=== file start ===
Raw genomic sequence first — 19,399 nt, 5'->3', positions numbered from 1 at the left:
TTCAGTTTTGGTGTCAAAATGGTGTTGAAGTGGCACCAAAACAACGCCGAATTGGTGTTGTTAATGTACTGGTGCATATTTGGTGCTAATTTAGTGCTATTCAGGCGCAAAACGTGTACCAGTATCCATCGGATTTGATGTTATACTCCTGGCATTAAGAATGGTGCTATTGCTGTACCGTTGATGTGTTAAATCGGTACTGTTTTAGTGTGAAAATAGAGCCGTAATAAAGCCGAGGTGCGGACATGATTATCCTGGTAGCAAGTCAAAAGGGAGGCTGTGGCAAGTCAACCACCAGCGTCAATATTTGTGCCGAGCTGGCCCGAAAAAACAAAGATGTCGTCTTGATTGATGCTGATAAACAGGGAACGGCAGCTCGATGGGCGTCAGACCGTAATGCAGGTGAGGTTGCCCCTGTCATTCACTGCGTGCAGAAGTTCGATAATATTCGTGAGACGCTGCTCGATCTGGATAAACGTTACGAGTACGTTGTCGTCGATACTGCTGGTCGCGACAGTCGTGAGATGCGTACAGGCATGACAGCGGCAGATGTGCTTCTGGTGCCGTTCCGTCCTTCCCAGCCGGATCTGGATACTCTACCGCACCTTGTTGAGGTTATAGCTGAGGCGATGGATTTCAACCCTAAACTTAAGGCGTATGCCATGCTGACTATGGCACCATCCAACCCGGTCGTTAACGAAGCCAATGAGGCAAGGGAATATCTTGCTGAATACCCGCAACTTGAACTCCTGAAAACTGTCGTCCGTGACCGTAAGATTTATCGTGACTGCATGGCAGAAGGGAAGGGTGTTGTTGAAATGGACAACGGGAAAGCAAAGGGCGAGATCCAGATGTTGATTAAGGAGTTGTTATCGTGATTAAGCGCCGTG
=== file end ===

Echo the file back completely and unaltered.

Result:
Raw genomic sequence first — 19,399 nt, 5'->3', positions numbered from 1 at the left:
TTCAGTTTTGGTGTCAAAATGGTGTTGAAGTGGCACCAAAACAACGCCGAATTGGTGTTGTTAATGTACTGGTGCATATTTGGTGCTAATTTAGTGCTATTCAGGCGCAAAACGTGTACCAGTATCCATCGGATTTGATGTTATACTCCTGGCATTAAGAATGGTGCTATTGCTGTACCGTTGATGTGTTAAATCGGTACTGTTTTAGTGTGAAAATAGAGCCGTAATAAAGCCGAGGTGCGGACATGATTATCCTGGTAGCAAGTCAAAAGGGAGGCTGTGGCAAGTCAACCACCAGCGTCAATATTTGTGCCGAGCTGGCCCGAAAAAACAAAGATGTCGTCTTGATTGATGCTGATAAACAGGGAACGGCAGCTCGATGGGCGTCAGACCGTAATGCAGGTGAGGTTGCCCCTGTCATTCACTGCGTGCAGAAGTTCGATAATATTCGTGAGACGCTGCTCGATCTGGATAAACGTTACGAGTACGTTGTCGTCGATACTGCTGGTCGCGACAGTCGTGAGATGCGTACAGGCATGACAGCGGCAGATGTGCTTCTGGTGCCGTTCCGTCCTTCCCAGCCGGATCTGGATACTCTACCGCACCTTGTTGAGGTTATAGCTGAGGCGATGGATTTCAACCCTAAACTTAAGGCGTATGCCATGCTGACTATGGCACCATCCAACCCGGTCGTTAACGAAGCCAATGAGGCAAGGGAATATCTTGCTGAATACCCGCAACTTGAACTCCTGAAAACTGTCGTCCGTGACCGTAAGATTTATCGTGACTGCATGGCAGAAGGGAAGGGTGTTGTTGAAATGGACAACGGGAAAGCAAAGGGCGAGATCCAGATGTTGATTAAGGAGTTGTTATCGTGATTAAGCGCCGTG